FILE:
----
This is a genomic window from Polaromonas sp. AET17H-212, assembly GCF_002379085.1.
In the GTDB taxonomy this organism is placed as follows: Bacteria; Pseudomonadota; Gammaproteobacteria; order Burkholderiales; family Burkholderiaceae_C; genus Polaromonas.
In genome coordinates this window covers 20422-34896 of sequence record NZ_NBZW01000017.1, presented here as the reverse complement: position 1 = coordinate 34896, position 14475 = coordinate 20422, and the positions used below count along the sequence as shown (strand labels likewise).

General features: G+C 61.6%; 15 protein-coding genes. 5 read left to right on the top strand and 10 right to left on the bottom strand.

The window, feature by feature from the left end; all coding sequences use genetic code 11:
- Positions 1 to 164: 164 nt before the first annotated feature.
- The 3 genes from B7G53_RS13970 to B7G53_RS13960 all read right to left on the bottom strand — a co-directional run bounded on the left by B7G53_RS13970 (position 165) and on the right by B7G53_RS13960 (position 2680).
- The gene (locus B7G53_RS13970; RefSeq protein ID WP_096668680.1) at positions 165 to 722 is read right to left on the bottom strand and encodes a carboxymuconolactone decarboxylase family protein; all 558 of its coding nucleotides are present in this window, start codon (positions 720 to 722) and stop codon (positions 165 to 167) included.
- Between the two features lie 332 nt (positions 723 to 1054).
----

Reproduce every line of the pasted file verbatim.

This is a genomic window from Polaromonas sp. AET17H-212, assembly GCF_002379085.1.
In the GTDB taxonomy this organism is placed as follows: Bacteria; Pseudomonadota; Gammaproteobacteria; order Burkholderiales; family Burkholderiaceae_C; genus Polaromonas.
In genome coordinates this window covers 20422-34896 of sequence record NZ_NBZW01000017.1, presented here as the reverse complement: position 1 = coordinate 34896, position 14475 = coordinate 20422, and the positions used below count along the sequence as shown (strand labels likewise).

General features: G+C 61.6%; 15 protein-coding genes. 5 read left to right on the top strand and 10 right to left on the bottom strand.

The window, feature by feature from the left end; all coding sequences use genetic code 11:
- Positions 1 to 164: 164 nt before the first annotated feature.
- The 3 genes from B7G53_RS13970 to B7G53_RS13960 all read right to left on the bottom strand — a co-directional run bounded on the left by B7G53_RS13970 (position 165) and on the right by B7G53_RS13960 (position 2680).
- The gene (locus B7G53_RS13970; RefSeq protein ID WP_096668680.1) at positions 165 to 722 is read right to left on the bottom strand and encodes a carboxymuconolactone decarboxylase family protein; all 558 of its coding nucleotides are present in this window, start codon (positions 720 to 722) and stop codon (positions 165 to 167) included.
- Between the two features lie 332 nt (positions 723 to 1054).